MERLIN: Episode Seven - The Gates Of Avalon



BBC1 - 1st November 2008 - 7.30pm


A vast improvement. Morgana, god bless her, finally gets a fair chunk of this week's episode. And the sub-plot about her nightmares is finally resurrected too. Ben Vanstone, the writer, seems to have much more of an idea of constructing an interesting, and gripping, tale than any of the series producers, particularly Julian Jones whose scripts have been very weak. Ben was responsible for the highly enjoyable, The Poisoned Chalice a few weeks ago so long may he stay on the payroll.

What is this, a Ray Cooney farce?
So, Morgana dreams of Arthur drowning and is highly concerned when Sophia, the girl she sees in her dream hovering over his drowned body, turns up at Camelot with her father Aulfric. Aulfric claims to have left his kingdom, it having been ransacked by raiders. Kenneth Cranham, British character thesp of note, immediaely sets about chewing the scenery whilst Holliday Grainger (yes, honest, that is her name) does the opposite and turns in a very understated performance which was quietly impressive. Whilst Morgana checks herself into Gaius' morning surgery to check if she's not going mad, Arthur, the wet tart, goes all starry eyed over coniving, butter wouldn't melt Sophia and after a man-to-man chat with Merlin, gets her to bunk up in the room next door. What is this, a Ray Cooney farce? No Sex Please, We're Almost Medieval does feature a lot of Arthur havng little trysts with Sophia and it's all Mills And Boon until she gives him the Michael Jackson eyes and completely possesses him. What a push over, he is! Deserves to bloody drown.



Anyway, Sophia and Aulfric turn out to be Sidhe (pronounced 'she'), little blue fairies banished to mortal existence for homicide in Avalon. Their plan is to steal Arthur's soul to grant them access to Avalon once more. There's a stupendously atmospheric sequence where Aulfric goes to consult with the Sidhe by a lake in the middle of the night. It's beautifully done and looks like something out of the old Arthur Machen children's books. Merlin, however, is observing all this and understands what's going on.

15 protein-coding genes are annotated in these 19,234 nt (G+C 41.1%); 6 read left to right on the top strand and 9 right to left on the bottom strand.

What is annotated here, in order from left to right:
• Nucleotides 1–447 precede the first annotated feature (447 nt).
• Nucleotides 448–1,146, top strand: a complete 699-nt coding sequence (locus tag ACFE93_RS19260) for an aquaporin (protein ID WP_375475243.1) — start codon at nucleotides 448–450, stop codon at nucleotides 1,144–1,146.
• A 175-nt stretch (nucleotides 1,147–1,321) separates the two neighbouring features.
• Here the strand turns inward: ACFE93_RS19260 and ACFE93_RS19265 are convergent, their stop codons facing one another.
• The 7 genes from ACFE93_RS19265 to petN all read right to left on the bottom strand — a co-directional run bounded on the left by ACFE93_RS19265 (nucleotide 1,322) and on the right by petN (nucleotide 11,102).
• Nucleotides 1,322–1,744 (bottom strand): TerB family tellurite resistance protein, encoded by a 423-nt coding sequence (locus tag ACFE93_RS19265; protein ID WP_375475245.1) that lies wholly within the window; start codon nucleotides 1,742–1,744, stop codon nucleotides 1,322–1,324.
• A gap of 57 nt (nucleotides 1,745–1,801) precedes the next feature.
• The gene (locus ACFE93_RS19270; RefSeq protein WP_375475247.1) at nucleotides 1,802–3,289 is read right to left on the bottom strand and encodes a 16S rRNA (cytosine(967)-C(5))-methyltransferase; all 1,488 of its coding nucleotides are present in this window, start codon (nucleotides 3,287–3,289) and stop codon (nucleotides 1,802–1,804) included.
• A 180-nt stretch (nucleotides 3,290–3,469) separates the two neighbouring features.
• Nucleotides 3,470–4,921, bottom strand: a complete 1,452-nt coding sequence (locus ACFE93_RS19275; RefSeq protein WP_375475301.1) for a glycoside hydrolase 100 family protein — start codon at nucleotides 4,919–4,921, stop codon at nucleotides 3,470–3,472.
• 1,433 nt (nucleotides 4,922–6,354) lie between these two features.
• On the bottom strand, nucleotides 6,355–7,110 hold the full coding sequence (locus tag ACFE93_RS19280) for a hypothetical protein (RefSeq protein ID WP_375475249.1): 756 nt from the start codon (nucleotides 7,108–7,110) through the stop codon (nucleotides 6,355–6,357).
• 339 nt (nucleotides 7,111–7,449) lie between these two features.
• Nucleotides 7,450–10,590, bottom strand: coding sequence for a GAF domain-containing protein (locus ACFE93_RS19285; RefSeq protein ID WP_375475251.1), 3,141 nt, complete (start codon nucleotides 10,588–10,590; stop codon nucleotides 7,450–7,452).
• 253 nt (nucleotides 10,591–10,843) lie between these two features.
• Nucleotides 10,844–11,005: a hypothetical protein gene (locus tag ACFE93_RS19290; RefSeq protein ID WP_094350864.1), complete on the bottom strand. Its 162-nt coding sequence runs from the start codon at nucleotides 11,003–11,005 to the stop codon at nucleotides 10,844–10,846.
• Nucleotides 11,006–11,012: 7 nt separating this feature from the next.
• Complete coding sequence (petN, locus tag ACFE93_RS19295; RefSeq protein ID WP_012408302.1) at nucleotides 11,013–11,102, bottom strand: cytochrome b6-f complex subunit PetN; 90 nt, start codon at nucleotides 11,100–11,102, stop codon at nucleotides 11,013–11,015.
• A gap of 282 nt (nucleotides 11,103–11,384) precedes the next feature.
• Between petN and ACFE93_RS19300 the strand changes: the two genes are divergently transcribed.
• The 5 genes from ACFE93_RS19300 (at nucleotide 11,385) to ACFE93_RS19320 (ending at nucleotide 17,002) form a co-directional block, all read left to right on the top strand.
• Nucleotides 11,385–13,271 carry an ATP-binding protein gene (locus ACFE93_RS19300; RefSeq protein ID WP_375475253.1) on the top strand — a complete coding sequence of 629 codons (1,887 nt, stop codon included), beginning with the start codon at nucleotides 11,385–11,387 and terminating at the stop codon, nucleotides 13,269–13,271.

Since when did Merlin become the equivalent of Albion's full metal jacket?
Meanwhile, Katie McGrath is getting a bit of the limelight as Morgana, as she wrestles with her true nature and whether to let Uther in on the fact that she's actually a seer. Gwen gets sidelined, which is par for the course with female characters in this series and it has occurred to me that when female guest stars turn up in the series they always seem to turn out to be witches, sorcerors or angry blue fairies. Where have all the good women gone? McGrath is very good in this and plays the angst that Morgana goes through with great sensitivity.

Merlin, when he's not a running gag of comedy stocks and rotten fruit, tries to challenge Aulfric and Sophia, warning Arthur that he is bewitched, but gets zapped for his troubles. Arthur is taken to the lake, ready to be sacrificed. Sophia learns that only she will be allowed back to Avalon and must leave her father behind. But as Arthur drowns, Merlin, using the power of the Jedi, manages to get hold of Aulfric's magic staff...and blows them both to smithereens. Er...without one ounce of remorse. Since when did Merlin become the equivalent of Albion's full metal jacket? It's breathtakingly done but was it really necessary to kill them both in cold blood?
Morgana is a sorceress. Well, knock me down.


Meanwhile, the Unresolved Homosexual Tension meter goes through the roof as Merlin rescues Arthur from the lake, craddling him in his arms as he swims back to shore. Olde worlde metrosexuals can have fun in lakes with blue fairies and shit. Arthur, naturally, does not remember a bit of this when he wakes up and Merlin and Gaius come up with some bullshit about eloping with Sophia and he gets all 'girls, ew, yuck!' on us. That's about as adult as this gets when dealing with relationships and the comedy continues with Merlin in the stocks again. Morgana stops off for some Nurofen for her nightmares and Gaius confirms what we've known all along, ever since the series was pitched, that Morgana is a sorceress. Well, knock me down.
Later that night, Morgana wakes with a start from another dream. She's seen next week's script, then.

Jolly good fun, charming and irritating in equal measure in its refusal to treat the leads as anything but overgrown children. Some good visual effects scenes and action towards the end and the usual competent performances from the steadfast Anthony Head and Richard Wilson. Much better than last week's terrible episode which almost put me off watching the rest of the series. However, it's only just about put its nose round the side of the starting gate and seriously lacks action, pace and jeopardy so there are acres of room for improvement.

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Comments
3 Responses to “MERLIN: Episode Seven - The Gates Of Avalon”
  1. Tim says:

    I agree with the review on the whole, it's a big improvement. Though how Arthur manages UHT while *unconcious* is a bit beyond me (rolls eyes!)

  2. FRANK says:

    It's called method acting. He can be unconscious in my arms any day. Preferably not in a lake though.

  3. Tim says:

    Ooooh I see, that explains everything ;)

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